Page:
Mobile phones' prolific penetration and handheld computers hold the key that unlocks ecommerce potential worth over $7.29 trillion worldwide by 2004.
HANOVER, 3 Mar 2000 (Manila Bulletin) -- ''Tomorrow and beyond'' was telecoms group Ericsson's slogan at the recent CeBIT tech trade, and for many visitors the event was just an electronics Toy Story.
But despite Ericsson's loud echoes of Buzz Lightyear - the hero of Disney's box office hit who aims to go "to infinity and beyond" - the mounting role that electronic gadgets can play in business is raising the stakes, and with it the competition for a slice of a $7 trillion market.
Cellphone makers at the fair continued to play up their mass-market appeal, laying out their wares like gems in a trendy jewellers. But handheld computer players showed they have value to add, and together the two have formidable power.
From now, the race is on to produce a palmtop computer with in-built wirefree Internet links that people can also talk through, and that will work worldwide.
"I think within the next 12 months we'll certainly see that happening," said Peter Richardson, principal analyst at Gartner Group's Dataquest. "At CeBIT next year there'll be a rash of these kinds of devices."
The winners stand to tap a portion of an enormous market in business-to-business ecommerce - estimated by Gartner to be worth over $7.29 trillion worldwide by 2004.
THE WAP IS NOT ENOUGH
Despite the hype around mobile Internet access through Wireless Application Protocol (WAP) on mobile phones, analysts say limits on telecoms capacity and the nature of mobile phone use clip the scope for cellphones alone in the Internet age.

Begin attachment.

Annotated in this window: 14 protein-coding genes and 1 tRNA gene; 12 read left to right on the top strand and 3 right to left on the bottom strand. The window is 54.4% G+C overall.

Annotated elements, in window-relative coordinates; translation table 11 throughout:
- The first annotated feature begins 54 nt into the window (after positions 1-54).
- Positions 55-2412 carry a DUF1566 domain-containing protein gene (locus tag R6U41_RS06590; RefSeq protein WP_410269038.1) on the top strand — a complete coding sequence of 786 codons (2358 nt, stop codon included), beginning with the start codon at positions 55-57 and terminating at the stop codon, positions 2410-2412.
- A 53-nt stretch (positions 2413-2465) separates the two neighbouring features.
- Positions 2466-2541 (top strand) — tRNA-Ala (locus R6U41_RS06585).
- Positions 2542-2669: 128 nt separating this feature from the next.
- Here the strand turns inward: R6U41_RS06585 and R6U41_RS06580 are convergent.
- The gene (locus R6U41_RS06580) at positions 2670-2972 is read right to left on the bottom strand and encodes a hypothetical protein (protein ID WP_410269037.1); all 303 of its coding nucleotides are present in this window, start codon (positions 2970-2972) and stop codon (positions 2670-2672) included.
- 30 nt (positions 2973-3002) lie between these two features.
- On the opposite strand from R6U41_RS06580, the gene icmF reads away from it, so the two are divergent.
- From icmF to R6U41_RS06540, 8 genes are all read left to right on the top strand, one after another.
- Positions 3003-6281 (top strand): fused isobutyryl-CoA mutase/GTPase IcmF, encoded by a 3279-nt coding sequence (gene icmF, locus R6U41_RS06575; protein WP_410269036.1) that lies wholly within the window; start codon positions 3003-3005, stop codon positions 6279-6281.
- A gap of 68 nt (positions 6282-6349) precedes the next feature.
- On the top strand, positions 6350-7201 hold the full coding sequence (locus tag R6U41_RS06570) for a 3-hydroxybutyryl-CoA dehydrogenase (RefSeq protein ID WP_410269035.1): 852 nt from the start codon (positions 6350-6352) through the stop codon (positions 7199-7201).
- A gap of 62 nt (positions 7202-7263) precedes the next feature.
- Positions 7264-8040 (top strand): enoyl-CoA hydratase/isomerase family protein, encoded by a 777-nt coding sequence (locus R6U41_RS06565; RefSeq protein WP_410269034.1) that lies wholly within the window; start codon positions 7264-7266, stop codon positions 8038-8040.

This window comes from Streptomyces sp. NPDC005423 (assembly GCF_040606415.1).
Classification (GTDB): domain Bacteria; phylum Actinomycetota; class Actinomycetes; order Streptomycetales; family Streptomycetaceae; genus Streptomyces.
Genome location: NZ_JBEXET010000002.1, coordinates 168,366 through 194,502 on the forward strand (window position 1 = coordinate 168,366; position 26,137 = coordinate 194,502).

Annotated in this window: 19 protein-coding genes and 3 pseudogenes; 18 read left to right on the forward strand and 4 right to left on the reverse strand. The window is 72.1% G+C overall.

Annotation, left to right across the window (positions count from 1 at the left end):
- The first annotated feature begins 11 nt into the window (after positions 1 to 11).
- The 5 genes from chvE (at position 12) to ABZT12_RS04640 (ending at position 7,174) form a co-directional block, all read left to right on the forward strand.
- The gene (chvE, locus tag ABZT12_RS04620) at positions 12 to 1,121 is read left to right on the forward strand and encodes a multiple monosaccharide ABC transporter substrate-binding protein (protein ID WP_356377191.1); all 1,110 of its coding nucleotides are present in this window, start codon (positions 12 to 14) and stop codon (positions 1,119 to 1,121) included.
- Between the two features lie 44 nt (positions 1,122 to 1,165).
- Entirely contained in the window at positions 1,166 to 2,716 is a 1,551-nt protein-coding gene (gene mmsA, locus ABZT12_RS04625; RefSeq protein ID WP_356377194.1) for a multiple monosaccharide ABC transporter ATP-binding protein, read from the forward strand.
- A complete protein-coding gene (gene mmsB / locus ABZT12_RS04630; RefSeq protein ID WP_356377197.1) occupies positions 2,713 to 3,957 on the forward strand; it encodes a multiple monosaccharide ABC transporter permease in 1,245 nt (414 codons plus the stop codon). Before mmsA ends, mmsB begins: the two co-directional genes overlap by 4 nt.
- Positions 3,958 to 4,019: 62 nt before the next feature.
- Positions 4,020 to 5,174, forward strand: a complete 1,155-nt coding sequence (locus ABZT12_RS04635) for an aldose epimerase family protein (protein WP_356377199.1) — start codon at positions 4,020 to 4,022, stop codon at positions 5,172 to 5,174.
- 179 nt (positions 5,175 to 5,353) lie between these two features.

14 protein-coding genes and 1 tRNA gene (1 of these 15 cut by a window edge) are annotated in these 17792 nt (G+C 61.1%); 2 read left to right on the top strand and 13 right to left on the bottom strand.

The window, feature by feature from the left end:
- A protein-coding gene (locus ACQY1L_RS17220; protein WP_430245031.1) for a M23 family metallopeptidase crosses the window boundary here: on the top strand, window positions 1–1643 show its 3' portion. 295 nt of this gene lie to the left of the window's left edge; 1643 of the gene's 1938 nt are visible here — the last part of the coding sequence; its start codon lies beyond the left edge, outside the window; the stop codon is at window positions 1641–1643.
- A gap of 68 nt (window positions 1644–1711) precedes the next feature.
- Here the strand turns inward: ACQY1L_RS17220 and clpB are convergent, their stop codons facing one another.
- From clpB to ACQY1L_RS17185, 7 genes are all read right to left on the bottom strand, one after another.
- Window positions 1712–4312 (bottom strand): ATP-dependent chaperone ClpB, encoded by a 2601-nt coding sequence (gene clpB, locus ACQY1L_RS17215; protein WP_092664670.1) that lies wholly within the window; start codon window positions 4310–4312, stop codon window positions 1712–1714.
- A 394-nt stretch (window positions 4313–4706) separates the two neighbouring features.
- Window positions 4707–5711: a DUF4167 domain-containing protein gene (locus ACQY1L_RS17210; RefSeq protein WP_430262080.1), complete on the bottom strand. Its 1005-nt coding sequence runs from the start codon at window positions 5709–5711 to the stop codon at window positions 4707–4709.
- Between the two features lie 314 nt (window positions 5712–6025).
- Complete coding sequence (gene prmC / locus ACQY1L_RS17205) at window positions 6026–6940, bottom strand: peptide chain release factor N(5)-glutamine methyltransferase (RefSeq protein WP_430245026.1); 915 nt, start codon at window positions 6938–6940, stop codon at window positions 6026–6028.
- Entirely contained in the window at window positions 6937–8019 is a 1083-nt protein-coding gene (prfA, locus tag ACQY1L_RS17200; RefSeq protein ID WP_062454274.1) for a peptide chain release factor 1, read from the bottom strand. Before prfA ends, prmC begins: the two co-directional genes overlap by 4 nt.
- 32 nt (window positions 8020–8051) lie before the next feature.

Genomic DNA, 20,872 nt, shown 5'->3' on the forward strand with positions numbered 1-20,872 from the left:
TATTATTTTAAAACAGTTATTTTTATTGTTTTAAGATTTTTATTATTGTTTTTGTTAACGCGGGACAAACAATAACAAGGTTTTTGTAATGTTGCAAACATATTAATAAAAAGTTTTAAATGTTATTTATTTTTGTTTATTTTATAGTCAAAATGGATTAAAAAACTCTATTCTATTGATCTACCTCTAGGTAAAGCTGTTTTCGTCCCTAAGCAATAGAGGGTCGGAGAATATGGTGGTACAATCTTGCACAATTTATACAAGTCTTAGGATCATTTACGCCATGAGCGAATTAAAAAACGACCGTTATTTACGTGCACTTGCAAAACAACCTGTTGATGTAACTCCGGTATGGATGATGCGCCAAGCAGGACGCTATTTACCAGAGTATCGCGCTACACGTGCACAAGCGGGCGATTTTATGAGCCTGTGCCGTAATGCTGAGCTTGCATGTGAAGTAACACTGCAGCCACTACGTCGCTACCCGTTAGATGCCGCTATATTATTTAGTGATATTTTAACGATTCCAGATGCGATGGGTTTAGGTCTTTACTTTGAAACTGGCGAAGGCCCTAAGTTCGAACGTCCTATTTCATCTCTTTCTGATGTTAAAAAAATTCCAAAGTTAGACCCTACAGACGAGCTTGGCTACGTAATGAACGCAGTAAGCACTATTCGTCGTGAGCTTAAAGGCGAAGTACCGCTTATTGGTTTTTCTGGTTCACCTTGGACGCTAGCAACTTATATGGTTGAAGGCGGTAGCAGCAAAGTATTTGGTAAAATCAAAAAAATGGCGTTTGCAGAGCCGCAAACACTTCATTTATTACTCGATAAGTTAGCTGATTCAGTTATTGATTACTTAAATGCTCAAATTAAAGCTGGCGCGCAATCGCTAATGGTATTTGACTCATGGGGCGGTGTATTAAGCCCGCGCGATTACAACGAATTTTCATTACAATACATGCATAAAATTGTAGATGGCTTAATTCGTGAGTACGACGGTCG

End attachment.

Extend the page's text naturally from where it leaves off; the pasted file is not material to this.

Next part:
But their massmarket penetration - nearly 300 million people have already acquired the cellphone habit globally - is an enticing foundation to build up services through handheld computers, of which around 10 million have been sold so far.
As companies shift more of their business onto electronic networks, they want to maximize efficiency through "alwayson" connections with their workforces by, for instance, letting sales staff input orders on the road.
Some ground can be covered through wire-free links between a handheld computer and a cellphone - here Bluetooth radio technology to link up devices plays a key role - but the ultimate goal is just to have to carry one, light device.
Handheld market leader Palm said at CeBIT it plans to bring out a non-US version of its Palm Pilot VII, which has wireless connectibility for the United States, by the end of the year.
Palm is already loosely cooperating with global handset leader Nokia, on what Dataquest expects will lead to a version of a Palm device that can communicate.
Greg Rhine, vice president of worldwide sales for Palm, said 230 large corporations in the United States have opted for Palmbased systems in this area, and over 30 corporate users were exclusively based on Palm technology.
But while Palm can already claim a 70 percent share of its market worldwide - and Nokia has 27 percent of the much bigger cellphone sales total - big rivals are catching up.
Software giant Microsoft has signed up personal organizer experts Casio and leading PC names Compaq and HewlettPackard to produce gadgets using Microsoft's operating system.
A dazzling array of functions is promised from its "Pocket PC" software, from audio books and downloaded music to dictation and extensive Web-site downloads, as well as special short cuts to keep workers on corporate message.
And Symbian, a consortium of cellphone leaders led by British palmtop maker Psion, used CeBIT to show its new upgraded "Quartz" platform, which promises with Bluetooth to combine the functions of a personal organiser with a cellphone -including e-mail, webbrowsing and fax - on a Motorola handset.